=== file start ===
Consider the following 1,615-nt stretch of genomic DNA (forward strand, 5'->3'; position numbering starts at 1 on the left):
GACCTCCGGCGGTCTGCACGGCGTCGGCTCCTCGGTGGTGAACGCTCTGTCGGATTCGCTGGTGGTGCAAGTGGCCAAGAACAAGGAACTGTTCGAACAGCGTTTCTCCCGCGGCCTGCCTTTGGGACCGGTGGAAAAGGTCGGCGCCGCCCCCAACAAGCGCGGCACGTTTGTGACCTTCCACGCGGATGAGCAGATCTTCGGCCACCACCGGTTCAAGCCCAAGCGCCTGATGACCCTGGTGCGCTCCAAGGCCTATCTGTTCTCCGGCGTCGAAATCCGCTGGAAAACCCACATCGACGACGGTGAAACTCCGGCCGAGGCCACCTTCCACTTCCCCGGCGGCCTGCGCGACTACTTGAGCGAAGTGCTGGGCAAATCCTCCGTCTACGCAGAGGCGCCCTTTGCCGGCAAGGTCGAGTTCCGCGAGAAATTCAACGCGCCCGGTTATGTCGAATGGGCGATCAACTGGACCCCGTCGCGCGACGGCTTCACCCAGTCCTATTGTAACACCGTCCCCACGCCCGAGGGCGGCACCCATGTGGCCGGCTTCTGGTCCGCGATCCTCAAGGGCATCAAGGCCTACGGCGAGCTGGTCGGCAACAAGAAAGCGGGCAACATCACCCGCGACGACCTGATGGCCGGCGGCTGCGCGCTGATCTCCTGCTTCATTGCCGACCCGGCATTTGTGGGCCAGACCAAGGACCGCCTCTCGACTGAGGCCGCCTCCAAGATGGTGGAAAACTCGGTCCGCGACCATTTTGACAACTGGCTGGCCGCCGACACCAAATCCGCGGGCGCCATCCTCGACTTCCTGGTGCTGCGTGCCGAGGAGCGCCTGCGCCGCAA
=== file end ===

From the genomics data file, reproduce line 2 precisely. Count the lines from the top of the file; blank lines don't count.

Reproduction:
GACCTCCGGCGGTCTGCACGGCGTCGGCTCCTCGGTGGTGAACGCTCTGTCGGATTCGCTGGTGGTGCAAGTGGCCAAGAACAAGGAACTGTTCGAACAGCGTTTCTCCCGCGGCCTGCCTTTGGGACCGGTGGAAAAGGTCGGCGCCGCCCCCAACAAGCGCGGCACGTTTGTGACCTTCCACGCGGATGAGCAGATCTTCGGCCACCACCGGTTCAAGCCCAAGCGCCTGATGACCCTGGTGCGCTCCAAGGCCTATCTGTTCTCCGGCGTCGAAATCCGCTGGAAAACCCACATCGACGACGGTGAAACTCCGGCCGAGGCCACCTTCCACTTCCCCGGCGGCCTGCGCGACTACTTGAGCGAAGTGCTGGGCAAATCCTCCGTCTACGCAGAGGCGCCCTTTGCCGGCAAGGTCGAGTTCCGCGAGAAATTCAACGCGCCCGGTTATGTCGAATGGGCGATCAACTGGACCCCGTCGCGCGACGGCTTCACCCAGTCCTATTGTAACACCGTCCCCACGCCCGAGGGCGGCACCCATGTGGCCGGCTTCTGGTCCGCGATCCTCAAGGGCATCAAGGCCTACGGCGAGCTGGTCGGCAACAAGAAAGCGGGCAACATCACCCGCGACGACCTGATGGCCGGCGGCTGCGCGCTGATCTCCTGCTTCATTGCCGACCCGGCATTTGTGGGCCAGACCAAGGACCGCCTCTCGACTGAGGCCGCCTCCAAGATGGTGGAAAACTCGGTCCGCGACCATTTTGACAACTGGCTGGCCGCCGACACCAAATCCGCGGGCGCCATCCTCGACTTCCTGGTGCTGCGTGCCGAGGAGCGCCTGCGCCGCAA